When kids misbehave at the Mathematics and Science Leadership Academy in Denver, they don’t get sent to the principal’s office because there is no principal.
At this public school, every decision — from the length of the day to the color of chairs — rests with the teachers.
As such, the academy — along with 60 other teacher-led schools around the country — provides an interesting window on what educators would do if they had full control to design a program themselves.
To wit: Classes at the K-5 academy in Denver are capped at 25 students each; parents volunteer daily; and lesson plans can change on a dime.
“I have yet to meet a teacher who has not dreamed about what it would be like to open their own school,” writes Kim Ursetta, a kindergarten teacher there. Where teaching has become a rote practice in many places, she says, at the Academy educators choose their own textbooks, oversee student conduct and answer for the school culture.
“In exchange,” says Urbetta, “we embrace higher accountability and increased collaboration.”
While the thrust of education reform has focused on scrutinizing educators and blaming them for lackluster results, the Math and Science Leadership Academy — founded five years ago with support from the teachers union — stands at the forefront of an intriguing new wave.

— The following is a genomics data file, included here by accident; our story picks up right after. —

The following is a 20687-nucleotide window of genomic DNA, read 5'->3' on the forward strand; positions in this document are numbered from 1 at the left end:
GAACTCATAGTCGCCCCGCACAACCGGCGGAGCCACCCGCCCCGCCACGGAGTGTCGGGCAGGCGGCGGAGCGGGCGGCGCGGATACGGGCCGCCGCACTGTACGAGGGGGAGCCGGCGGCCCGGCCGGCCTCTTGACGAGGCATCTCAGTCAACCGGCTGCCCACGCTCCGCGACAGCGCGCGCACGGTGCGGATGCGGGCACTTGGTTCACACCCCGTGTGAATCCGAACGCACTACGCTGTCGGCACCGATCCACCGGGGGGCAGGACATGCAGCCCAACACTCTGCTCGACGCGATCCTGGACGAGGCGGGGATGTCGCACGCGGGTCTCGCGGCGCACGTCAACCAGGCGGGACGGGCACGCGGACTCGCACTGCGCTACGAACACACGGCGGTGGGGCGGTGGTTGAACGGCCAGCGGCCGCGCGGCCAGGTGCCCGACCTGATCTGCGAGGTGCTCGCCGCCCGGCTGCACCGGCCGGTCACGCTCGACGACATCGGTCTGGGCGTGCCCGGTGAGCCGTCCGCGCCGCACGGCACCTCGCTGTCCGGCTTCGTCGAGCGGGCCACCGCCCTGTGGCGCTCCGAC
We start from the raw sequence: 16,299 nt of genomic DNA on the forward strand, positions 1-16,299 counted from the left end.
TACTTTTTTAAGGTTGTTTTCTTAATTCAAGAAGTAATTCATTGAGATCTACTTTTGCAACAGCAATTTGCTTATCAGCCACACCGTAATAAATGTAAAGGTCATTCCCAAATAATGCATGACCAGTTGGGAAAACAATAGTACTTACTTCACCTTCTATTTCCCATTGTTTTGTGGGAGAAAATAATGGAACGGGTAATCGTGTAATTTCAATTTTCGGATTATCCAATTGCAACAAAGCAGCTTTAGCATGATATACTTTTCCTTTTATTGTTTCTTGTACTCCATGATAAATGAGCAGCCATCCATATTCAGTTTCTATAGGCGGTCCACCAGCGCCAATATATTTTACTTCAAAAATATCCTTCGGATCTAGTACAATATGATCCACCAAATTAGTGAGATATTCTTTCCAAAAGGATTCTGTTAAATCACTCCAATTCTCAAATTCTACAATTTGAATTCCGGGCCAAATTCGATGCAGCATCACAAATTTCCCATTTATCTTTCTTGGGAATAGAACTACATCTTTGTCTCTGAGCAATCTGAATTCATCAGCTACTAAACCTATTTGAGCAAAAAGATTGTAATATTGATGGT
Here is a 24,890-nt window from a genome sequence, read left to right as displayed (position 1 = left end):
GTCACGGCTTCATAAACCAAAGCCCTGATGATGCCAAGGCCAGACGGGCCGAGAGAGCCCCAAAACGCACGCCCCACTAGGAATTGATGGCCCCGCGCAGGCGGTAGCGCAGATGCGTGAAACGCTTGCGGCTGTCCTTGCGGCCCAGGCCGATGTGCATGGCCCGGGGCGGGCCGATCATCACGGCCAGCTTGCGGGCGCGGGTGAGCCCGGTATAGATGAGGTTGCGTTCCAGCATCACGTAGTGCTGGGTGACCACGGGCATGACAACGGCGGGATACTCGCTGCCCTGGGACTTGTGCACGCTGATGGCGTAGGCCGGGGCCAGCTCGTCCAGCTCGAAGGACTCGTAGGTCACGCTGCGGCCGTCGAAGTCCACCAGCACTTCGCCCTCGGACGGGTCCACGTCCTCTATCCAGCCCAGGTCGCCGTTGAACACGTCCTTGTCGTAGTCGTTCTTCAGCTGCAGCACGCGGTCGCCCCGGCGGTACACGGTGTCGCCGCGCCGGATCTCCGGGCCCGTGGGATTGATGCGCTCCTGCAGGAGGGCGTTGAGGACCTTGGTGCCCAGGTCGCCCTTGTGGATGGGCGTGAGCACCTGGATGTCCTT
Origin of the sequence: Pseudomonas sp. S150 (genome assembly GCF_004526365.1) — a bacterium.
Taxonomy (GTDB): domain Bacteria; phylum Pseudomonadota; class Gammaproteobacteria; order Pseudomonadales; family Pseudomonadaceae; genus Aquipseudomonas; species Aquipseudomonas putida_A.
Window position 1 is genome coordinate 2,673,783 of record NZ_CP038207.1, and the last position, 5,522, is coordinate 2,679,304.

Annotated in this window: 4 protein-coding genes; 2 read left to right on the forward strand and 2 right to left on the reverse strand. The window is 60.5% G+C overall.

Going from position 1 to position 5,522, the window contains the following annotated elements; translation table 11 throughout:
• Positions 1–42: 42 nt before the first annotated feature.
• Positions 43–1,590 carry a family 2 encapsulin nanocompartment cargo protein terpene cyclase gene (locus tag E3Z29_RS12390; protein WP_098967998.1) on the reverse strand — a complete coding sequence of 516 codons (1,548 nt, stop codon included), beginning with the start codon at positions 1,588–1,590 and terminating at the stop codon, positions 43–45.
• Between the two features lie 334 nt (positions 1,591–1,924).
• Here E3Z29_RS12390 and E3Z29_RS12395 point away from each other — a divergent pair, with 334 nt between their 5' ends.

Many teacher-led schools are charters, but not all. In Washington, Phoenix High in Kennewick qualifies, according to website Education Evolving.
Last month, U.S. Secretary of Education Arne Duncan visited Denver and spoke with Math and Science Leadership Academy teachers, who work both in the classroom and as peer trainers. He called it “an interesting example” of the power in this hybrid approach. And he continued:
I think this is where the country needs to go, and you guys are probably a couple years ahead. I really want to learn from what’s working and what’s not here.
Ninety percent of kids at the academy are low-income — many of them non-native English speakers — and teachers say that having the freedom to adjust lessons as needed is a key to keeping students engaged.
The appeal is similar for staff. The Denver Classroom Teachers Union says the academy receives 30 applications for every vacant job.
“It’s not top-down,” said Pamela Yawn, who works there. “I can change my practice that day, for that student, for any particular learning.” As a result, she told Duncan, her teaching has improved dramatically.
Teachers: What would you do differently if you had full control over your school? Tell us in the comments.